Job Separation Post and Pre Great Recession in the US: Evidence from the Survey of Income and Program Participation
*Names in bold indicate Presenter
Using tools from the selection literature and duration analysis, the proposed approach
helps identify both one’s selection into employment and his tenure through: (1) the
competing risks model, which helps identify how duration dependence (pure and unobserved
heterogeneity) affects labor market transitions; and (2) stock and flow samples,
which provide an intuitive set-up to compare short and long termed tenured workers.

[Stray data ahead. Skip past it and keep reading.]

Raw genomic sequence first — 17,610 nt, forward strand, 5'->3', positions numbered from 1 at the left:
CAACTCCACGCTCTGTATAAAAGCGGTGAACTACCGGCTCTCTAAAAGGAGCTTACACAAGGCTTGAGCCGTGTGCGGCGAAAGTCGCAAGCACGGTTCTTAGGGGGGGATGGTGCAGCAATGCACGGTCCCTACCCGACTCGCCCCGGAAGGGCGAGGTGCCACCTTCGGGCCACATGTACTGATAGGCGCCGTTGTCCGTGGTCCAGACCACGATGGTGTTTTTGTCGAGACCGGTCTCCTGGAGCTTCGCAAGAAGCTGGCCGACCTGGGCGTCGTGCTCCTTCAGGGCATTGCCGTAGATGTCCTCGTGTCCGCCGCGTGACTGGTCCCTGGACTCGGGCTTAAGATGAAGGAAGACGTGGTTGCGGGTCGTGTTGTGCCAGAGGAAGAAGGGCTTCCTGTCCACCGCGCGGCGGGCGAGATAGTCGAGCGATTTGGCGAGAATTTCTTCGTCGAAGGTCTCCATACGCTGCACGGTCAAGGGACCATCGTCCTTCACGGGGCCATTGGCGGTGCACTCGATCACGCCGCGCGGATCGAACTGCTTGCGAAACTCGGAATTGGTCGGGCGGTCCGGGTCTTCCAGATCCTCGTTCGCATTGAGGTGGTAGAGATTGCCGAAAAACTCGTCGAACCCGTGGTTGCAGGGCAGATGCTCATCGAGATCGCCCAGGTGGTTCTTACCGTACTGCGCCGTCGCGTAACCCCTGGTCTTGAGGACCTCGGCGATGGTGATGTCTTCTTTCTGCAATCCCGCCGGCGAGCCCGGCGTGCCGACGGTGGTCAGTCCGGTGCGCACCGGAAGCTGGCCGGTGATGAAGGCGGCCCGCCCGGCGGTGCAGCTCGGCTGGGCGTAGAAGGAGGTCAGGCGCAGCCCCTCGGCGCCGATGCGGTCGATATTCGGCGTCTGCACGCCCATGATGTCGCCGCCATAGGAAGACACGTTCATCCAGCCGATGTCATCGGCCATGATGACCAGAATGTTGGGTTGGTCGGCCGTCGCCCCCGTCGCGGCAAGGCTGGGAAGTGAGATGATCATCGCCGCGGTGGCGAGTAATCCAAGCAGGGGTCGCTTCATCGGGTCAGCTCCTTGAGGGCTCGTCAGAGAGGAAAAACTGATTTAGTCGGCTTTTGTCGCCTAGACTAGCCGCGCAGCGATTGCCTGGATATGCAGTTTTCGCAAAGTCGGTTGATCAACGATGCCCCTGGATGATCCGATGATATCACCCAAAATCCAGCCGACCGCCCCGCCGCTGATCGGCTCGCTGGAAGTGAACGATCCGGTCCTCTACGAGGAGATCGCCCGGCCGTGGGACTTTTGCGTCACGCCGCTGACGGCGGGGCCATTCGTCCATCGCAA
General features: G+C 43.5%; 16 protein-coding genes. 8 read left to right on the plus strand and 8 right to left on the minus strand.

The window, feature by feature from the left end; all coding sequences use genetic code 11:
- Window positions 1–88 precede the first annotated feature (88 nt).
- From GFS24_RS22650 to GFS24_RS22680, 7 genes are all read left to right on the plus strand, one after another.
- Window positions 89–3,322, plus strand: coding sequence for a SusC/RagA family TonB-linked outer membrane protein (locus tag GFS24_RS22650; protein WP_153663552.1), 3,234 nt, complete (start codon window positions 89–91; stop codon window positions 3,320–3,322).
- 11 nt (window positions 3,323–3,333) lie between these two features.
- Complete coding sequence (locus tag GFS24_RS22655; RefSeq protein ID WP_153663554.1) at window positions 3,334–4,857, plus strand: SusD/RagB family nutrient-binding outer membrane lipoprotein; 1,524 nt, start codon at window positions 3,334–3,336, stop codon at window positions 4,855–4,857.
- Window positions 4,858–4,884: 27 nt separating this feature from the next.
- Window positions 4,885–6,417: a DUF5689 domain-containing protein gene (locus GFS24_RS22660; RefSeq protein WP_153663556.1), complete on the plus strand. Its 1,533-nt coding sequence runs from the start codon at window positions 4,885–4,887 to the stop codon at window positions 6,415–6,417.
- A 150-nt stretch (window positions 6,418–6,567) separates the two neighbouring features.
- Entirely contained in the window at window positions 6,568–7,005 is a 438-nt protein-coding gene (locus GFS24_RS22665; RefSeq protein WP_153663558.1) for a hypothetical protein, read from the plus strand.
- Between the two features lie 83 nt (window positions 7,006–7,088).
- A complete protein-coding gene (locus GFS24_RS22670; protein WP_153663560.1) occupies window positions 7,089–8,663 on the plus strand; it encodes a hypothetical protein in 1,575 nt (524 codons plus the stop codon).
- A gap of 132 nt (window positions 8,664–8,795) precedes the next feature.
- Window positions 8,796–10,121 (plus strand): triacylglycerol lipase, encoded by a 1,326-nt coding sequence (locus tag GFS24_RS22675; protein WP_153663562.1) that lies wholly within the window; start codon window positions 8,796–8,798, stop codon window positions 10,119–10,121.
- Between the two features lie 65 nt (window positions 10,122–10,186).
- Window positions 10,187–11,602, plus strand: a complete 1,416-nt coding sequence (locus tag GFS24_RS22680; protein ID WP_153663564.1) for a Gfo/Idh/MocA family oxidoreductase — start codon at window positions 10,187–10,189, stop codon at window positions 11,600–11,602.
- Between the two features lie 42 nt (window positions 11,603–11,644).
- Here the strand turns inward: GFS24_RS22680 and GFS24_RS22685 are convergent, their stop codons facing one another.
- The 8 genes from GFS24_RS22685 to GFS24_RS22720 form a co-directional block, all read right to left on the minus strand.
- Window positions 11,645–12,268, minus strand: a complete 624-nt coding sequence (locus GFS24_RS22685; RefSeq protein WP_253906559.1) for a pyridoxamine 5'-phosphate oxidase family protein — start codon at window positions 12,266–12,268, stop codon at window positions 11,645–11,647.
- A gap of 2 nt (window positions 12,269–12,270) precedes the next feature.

By utilizing these tools to account for tenure selectivity, one is able to make better
predictions compared with models which only account for selection into employment.
I find that longer tenure yields higher wages that can be explained by higher mobility
costs or firm specific human capital; whereas, individuals with shorter tenure have
lower wages and a higher propensity to separate. Such empirical findings are consistent
with the research conducted by Becker  and Jovanovic . Additionally, this
paper argues that methods that ignore the presence of flow and stock samples data
result in wrong predictions for individuals experiencing short tenure or unemployment